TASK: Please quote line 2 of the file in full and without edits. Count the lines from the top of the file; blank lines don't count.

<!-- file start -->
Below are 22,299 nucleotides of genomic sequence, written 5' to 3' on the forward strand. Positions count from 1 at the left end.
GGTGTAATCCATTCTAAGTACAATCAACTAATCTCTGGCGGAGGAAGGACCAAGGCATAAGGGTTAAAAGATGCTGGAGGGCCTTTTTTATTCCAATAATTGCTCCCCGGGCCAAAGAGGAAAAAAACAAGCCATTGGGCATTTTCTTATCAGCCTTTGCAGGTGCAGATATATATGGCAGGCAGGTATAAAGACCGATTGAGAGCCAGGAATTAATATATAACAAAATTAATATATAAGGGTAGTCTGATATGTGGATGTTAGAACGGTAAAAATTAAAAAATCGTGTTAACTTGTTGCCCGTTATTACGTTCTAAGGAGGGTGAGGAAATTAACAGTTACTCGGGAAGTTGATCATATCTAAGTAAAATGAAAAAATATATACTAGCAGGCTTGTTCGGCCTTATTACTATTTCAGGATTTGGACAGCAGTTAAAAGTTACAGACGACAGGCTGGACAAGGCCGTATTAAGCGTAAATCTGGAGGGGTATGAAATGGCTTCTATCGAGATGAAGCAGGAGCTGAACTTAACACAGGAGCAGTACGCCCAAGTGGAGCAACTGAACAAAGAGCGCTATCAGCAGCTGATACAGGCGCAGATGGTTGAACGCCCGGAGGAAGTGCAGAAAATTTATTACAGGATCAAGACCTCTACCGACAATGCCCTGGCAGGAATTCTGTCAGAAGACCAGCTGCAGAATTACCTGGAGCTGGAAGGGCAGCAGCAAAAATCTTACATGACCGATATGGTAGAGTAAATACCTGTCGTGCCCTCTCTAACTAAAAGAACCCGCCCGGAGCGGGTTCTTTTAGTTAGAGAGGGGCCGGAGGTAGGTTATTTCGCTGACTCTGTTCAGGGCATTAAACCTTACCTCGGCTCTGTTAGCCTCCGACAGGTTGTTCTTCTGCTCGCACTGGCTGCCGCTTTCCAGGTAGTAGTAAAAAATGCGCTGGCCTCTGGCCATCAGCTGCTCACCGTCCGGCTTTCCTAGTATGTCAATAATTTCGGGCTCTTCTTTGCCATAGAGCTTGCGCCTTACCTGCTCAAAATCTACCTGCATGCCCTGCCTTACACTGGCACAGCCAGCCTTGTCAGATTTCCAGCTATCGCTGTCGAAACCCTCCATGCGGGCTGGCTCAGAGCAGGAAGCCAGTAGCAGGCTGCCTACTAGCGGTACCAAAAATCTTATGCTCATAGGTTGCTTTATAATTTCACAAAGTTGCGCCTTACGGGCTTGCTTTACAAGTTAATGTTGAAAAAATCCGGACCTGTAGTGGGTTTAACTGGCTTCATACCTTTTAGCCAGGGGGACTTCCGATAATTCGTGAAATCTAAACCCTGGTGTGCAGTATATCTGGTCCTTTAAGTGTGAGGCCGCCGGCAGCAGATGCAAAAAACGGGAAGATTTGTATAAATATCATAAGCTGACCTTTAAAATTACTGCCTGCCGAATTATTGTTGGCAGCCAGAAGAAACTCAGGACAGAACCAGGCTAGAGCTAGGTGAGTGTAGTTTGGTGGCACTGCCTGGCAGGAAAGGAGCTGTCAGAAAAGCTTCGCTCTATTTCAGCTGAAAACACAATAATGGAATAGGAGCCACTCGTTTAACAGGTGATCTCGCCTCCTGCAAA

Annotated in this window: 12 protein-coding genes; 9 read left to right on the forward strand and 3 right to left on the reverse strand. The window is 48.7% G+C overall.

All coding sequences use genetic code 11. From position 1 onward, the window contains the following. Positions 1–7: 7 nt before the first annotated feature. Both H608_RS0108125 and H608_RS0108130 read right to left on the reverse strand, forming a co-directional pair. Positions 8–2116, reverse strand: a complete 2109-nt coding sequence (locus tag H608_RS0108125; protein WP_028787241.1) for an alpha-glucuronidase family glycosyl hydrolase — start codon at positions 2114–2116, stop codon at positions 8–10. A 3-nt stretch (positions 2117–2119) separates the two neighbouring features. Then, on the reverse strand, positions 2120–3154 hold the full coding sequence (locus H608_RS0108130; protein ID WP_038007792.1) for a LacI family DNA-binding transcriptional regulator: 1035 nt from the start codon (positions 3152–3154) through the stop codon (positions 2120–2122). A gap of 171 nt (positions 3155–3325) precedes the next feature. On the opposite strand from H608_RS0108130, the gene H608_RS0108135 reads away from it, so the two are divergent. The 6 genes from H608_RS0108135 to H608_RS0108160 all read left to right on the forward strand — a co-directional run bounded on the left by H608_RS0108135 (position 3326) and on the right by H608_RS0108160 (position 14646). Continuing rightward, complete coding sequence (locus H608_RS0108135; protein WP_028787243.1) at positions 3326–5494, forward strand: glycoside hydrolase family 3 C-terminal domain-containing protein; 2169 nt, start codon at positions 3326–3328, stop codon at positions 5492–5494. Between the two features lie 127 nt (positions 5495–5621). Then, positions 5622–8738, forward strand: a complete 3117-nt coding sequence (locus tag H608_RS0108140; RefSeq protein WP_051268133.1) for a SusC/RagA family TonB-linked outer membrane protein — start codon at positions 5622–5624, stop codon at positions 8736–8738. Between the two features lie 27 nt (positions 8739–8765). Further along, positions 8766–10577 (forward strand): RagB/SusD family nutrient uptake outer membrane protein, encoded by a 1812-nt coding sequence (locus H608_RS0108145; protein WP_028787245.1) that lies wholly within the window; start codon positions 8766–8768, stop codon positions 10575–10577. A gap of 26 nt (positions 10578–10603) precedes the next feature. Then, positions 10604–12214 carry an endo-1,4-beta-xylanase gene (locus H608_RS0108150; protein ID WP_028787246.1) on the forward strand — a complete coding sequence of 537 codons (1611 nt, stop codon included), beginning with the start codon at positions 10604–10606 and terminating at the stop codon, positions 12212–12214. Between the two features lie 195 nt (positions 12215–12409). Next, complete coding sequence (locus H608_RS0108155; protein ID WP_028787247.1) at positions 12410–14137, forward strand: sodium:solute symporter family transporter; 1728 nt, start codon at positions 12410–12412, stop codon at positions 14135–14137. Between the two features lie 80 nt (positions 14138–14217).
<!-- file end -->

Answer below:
GGTGTAATCCATTCTAAGTACAATCAACTAATCTCTGGCGGAGGAAGGACCAAGGCATAAGGGTTAAAAGATGCTGGAGGGCCTTTTTTATTCCAATAATTGCTCCCCGGGCCAAAGAGGAAAAAAACAAGCCATTGGGCATTTTCTTATCAGCCTTTGCAGGTGCAGATATATATGGCAGGCAGGTATAAAGACCGATTGAGAGCCAGGAATTAATATATAACAAAATTAATATATAAGGGTAGTCTGATATGTGGATGTTAGAACGGTAAAAATTAAAAAATCGTGTTAACTTGTTGCCCGTTATTACGTTCTAAGGAGGGTGAGGAAATTAACAGTTACTCGGGAAGTTGATCATATCTAAGTAAAATGAAAAAATATATACTAGCAGGCTTGTTCGGCCTTATTACTATTTCAGGATTTGGACAGCAGTTAAAAGTTACAGACGACAGGCTGGACAAGGCCGTATTAAGCGTAAATCTGGAGGGGTATGAAATGGCTTCTATCGAGATGAAGCAGGAGCTGAACTTAACACAGGAGCAGTACGCCCAAGTGGAGCAACTGAACAAAGAGCGCTATCAGCAGCTGATACAGGCGCAGATGGTTGAACGCCCGGAGGAAGTGCAGAAAATTTATTACAGGATCAAGACCTCTACCGACAATGCCCTGGCAGGAATTCTGTCAGAAGACCAGCTGCAGAATTACCTGGAGCTGGAAGGGCAGCAGCAAAAATCTTACATGACCGATATGGTAGAGTAAATACCTGTCGTGCCCTCTCTAACTAAAAGAACCCGCCCGGAGCGGGTTCTTTTAGTTAGAGAGGGGCCGGAGGTAGGTTATTTCGCTGACTCTGTTCAGGGCATTAAACCTTACCTCGGCTCTGTTAGCCTCCGACAGGTTGTTCTTCTGCTCGCACTGGCTGCCGCTTTCCAGGTAGTAGTAAAAAATGCGCTGGCCTCTGGCCATCAGCTGCTCACCGTCCGGCTTTCCTAGTATGTCAATAATTTCGGGCTCTTCTTTGCCATAGAGCTTGCGCCTTACCTGCTCAAAATCTACCTGCATGCCCTGCCTTACACTGGCACAGCCAGCCTTGTCAGATTTCCAGCTATCGCTGTCGAAACCCTCCATGCGGGCTGGCTCAGAGCAGGAAGCCAGTAGCAGGCTGCCTACTAGCGGTACCAAAAATCTTATGCTCATAGGTTGCTTTATAATTTCACAAAGTTGCGCCTTACGGGCTTGCTTTACAAGTTAATGTTGAAAAAATCCGGACCTGTAGTGGGTTTAACTGGCTTCATACCTTTTAGCCAGGGGGACTTCCGATAATTCGTGAAATCTAAACCCTGGTGTGCAGTATATCTGGTCCTTTAAGTGTGAGGCCGCCGGCAGCAGATGCAAAAAACGGGAAGATTTGTATAAATATCATAAGCTGACCTTTAAAATTACTGCCTGCCGAATTATTGTTGGCAGCCAGAAGAAACTCAGGACAGAACCAGGCTAGAGCTAGGTGAGTGTAGTTTGGTGGCACTGCCTGGCAGGAAAGGAGCTGTCAGAAAAGCTTCGCTCTATTTCAGCTGAAAACACAATAATGGAATAGGAGCCACTCGTTTAACAGGTGATCTCGCCTCCTGCAAA